A half a month ago I started on this little project to update D20 Modern to the general rules philosophy of fourth edition Dungeons and Dragons – to the casual interest of a dozen readers. Tonight we will conclude the design.
“What the hell does it matter? The Vancian magic system has been great for the past 30 years.”
No, grognard, it fuck’in sucks.
For the newb, let me explain this system in brief. You‘ve got a book full of cool spells/powers with various effects. Every day you have prepare your spells, meaning you’re game avatar/character must memorize most of the elaborate stuff that goes into actually making the magic work when you need it. Based on you’re level of magic awesome, you can prepare X amount of spells. When/if you need a certain power – like throwing globs of hot acid at a Troll or needing to run away like a cheetah when it doesn’t down the monster – you cast the spell, it does something, then you forget the spell completely. If you’ve prepared it again you can cast it again; if not, you’ll need a night’s sleep to be able to prepare it the next day.
Thank you non-gamer for reading that. Let’s illustrate using popular fiction: Gandalf from the Lord … that’s reaching too far maybe … Neo from the Matrix has got sweet ass powers cause he knows the Matrix is a big fucking video game and he OWNS at fuck’in video games. Neo beats up fifty Agent Smiths then … he takes a nap? Nah. Like any special power hero he does something kind of cool all the time – besides boning Trinity – like reading small patterns in the Matrix. Mr. Anderson every few scenes can do something really badass, say fly like Superman. Once per movie, Neo can do the absolutely awesome: come back from the dead, resurrect somebody he loves, or reboot the whole damn corrupted Matrix from the inside out.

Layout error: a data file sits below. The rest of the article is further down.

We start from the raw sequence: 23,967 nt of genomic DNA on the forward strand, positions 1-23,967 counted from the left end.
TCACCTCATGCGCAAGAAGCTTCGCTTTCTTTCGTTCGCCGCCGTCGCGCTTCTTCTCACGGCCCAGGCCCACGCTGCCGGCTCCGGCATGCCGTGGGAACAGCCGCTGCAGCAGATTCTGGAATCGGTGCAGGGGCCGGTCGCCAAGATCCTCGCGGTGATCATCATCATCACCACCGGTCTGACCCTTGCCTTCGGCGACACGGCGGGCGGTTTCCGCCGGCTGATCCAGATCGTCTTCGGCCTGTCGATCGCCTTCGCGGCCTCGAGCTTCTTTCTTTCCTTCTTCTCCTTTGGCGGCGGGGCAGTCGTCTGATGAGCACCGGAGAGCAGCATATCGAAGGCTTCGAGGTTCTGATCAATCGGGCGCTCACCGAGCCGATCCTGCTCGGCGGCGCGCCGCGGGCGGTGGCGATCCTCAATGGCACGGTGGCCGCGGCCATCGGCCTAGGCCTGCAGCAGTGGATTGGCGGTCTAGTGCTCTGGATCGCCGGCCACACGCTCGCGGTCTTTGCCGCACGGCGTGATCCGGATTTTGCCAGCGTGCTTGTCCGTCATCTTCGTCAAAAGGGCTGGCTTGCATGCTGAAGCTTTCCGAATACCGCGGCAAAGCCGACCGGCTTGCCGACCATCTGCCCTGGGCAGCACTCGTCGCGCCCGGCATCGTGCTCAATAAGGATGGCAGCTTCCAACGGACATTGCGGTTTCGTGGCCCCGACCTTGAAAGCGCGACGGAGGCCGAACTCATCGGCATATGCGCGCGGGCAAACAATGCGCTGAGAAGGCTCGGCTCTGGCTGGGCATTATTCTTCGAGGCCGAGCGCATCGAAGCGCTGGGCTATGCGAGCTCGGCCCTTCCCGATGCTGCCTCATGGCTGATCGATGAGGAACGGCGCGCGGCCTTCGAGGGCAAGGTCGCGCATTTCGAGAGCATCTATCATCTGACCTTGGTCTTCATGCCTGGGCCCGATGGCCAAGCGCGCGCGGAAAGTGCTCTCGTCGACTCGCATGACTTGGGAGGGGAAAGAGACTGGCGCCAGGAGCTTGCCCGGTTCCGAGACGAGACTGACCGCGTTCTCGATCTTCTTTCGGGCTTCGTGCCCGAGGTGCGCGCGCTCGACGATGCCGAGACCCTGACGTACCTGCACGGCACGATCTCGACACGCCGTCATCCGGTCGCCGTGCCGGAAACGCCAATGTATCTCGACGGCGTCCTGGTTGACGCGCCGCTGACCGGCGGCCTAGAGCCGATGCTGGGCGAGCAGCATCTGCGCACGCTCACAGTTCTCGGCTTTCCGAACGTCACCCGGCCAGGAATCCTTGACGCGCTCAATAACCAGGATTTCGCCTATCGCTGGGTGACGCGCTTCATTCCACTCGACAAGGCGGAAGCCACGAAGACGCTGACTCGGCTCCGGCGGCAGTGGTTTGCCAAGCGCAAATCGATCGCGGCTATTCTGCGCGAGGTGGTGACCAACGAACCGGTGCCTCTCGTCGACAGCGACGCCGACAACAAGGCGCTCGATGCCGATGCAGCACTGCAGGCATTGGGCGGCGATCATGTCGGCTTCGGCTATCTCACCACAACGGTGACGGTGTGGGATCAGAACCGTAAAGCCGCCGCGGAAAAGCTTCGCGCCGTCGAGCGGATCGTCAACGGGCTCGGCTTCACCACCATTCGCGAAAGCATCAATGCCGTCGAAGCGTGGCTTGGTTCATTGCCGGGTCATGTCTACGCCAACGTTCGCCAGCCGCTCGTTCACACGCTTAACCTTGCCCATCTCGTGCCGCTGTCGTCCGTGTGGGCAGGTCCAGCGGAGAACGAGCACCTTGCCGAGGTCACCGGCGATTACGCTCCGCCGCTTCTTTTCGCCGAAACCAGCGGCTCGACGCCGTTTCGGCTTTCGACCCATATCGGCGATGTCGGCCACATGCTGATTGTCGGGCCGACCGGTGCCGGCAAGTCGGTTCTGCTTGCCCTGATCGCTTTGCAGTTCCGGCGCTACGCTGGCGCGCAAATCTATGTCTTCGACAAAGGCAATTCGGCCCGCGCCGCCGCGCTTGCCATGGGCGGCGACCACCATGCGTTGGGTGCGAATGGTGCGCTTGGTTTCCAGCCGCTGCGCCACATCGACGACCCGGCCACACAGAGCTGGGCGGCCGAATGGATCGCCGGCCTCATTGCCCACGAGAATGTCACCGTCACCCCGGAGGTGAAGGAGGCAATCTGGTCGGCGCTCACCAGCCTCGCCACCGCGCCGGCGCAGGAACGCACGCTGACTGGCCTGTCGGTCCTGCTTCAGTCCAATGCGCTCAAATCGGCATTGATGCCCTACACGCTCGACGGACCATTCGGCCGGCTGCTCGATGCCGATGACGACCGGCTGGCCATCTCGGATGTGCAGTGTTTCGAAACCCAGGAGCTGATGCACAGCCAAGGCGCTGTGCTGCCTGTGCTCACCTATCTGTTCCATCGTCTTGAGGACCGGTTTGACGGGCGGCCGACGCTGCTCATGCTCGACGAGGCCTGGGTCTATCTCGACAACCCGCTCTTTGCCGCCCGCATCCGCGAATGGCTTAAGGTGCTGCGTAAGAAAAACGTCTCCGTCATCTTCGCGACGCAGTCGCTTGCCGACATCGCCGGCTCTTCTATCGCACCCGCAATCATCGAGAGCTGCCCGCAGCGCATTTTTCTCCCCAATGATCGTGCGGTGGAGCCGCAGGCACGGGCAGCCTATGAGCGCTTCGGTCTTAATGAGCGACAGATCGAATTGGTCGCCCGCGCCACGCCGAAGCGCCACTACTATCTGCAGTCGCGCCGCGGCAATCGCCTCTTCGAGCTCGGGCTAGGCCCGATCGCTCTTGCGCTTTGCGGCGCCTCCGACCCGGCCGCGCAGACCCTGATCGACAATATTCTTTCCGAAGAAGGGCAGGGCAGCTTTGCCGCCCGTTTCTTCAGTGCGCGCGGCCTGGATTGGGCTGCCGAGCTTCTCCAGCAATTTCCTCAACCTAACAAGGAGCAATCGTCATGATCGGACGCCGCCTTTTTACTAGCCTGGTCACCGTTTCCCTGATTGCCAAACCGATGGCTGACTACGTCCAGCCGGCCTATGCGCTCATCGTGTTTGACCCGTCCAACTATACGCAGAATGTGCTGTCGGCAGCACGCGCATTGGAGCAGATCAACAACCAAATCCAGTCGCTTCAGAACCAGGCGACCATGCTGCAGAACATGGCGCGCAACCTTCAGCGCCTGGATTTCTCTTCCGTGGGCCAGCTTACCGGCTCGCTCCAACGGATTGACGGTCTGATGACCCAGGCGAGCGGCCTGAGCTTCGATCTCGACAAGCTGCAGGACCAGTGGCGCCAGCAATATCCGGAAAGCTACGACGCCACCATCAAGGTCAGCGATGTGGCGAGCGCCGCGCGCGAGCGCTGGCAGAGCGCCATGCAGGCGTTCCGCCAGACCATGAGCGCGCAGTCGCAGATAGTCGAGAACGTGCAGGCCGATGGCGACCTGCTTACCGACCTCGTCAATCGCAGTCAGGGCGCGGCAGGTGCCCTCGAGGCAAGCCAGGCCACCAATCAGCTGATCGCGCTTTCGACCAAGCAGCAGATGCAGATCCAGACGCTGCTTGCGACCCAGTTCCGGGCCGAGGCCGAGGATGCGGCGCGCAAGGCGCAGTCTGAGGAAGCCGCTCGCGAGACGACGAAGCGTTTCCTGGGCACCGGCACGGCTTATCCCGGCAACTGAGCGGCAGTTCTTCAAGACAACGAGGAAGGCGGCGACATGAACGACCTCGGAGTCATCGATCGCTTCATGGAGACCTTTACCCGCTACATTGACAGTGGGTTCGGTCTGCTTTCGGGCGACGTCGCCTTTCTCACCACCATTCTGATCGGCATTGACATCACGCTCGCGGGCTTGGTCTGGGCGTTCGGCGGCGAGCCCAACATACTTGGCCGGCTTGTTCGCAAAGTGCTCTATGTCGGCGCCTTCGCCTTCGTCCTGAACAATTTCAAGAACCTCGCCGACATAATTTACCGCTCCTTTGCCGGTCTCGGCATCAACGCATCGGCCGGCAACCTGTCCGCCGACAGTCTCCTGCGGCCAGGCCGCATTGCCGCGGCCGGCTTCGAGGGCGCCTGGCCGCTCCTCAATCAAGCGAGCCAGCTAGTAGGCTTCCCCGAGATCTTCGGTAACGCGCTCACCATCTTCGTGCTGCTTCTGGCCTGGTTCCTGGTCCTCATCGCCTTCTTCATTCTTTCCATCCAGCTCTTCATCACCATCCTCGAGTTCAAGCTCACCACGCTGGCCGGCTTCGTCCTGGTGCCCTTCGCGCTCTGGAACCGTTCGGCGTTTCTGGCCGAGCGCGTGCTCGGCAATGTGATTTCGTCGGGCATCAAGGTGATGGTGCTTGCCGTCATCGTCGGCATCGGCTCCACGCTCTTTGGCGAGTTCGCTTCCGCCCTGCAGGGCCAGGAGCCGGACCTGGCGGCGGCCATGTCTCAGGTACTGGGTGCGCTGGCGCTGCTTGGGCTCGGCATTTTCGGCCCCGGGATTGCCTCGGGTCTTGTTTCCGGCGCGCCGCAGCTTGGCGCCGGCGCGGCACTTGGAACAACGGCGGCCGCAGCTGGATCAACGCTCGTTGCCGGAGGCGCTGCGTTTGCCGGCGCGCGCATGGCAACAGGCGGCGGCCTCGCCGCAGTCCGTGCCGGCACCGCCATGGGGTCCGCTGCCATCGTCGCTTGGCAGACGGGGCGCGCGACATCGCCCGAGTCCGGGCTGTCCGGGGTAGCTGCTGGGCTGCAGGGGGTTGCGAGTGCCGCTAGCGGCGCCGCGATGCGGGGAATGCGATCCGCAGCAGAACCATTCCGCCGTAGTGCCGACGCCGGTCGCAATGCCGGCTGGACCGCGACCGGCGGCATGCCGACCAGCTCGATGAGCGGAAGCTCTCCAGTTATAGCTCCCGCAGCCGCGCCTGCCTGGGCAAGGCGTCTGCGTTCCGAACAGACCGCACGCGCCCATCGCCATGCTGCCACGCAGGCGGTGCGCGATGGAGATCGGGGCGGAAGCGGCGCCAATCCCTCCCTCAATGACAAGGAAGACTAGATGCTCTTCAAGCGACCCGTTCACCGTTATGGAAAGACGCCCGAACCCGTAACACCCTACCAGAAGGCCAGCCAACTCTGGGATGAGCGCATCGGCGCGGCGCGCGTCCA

This is how fourth edition D&D breaks down power usage into at will, per encounter (scene) and per day powers, which are concisely described in a paragraph or less on a little card you refer to. The old way looks decent on paper but can suck 15-30 minutes out of the game time with player research on what they should prepare or looking up a short article on exactly what the power can do. Example: third edition Web spell and fourth edition Web spell. Which game looks easier to break into for RPG-curious readers?
Here’s how we work it for D20 Modern
Three new talents open to all classes are created to reflect training in the three power categories of Arcane magic (esoteric equations), Divine magic (prayers to a higher power) and Psionics (mental powers). Whenever you take the talent, available every odd level starting at one, you gain access to a certain number of powers/spells equal to your relevant ability modifier (Arcane – Intelligence, Divine – Wisdom, Psionics – your highest modifier) plus 1. These are chosen from the power lists in the D20 Modern Core Rule book. .
The highest-level power you can choose from is half your character level rounded up for Arcane and divine casters, rounded down for Psions. You must have one more lower level power than higher level powers: if you get three powers, to have one power at level 1 you must have two powers at zero level. Your lowest level powers are usable at will, the remainder are usable on a per encounter basis (you’ve got to take a short rest before getting them back). Once you get access to level 2 powers, the zero level are yours at will, the middle levels beneath your maximum allowed level are encounter frequency and the highest level you have access to are available once a day.
Instead of targets rolling saves versus the power’s effects, the user rolls a check with their relevant ability versus the target’s Defenses to determine if an ability works.
There we go. A happy ending to a prolonged rules rub down without the sticky hands afterwards.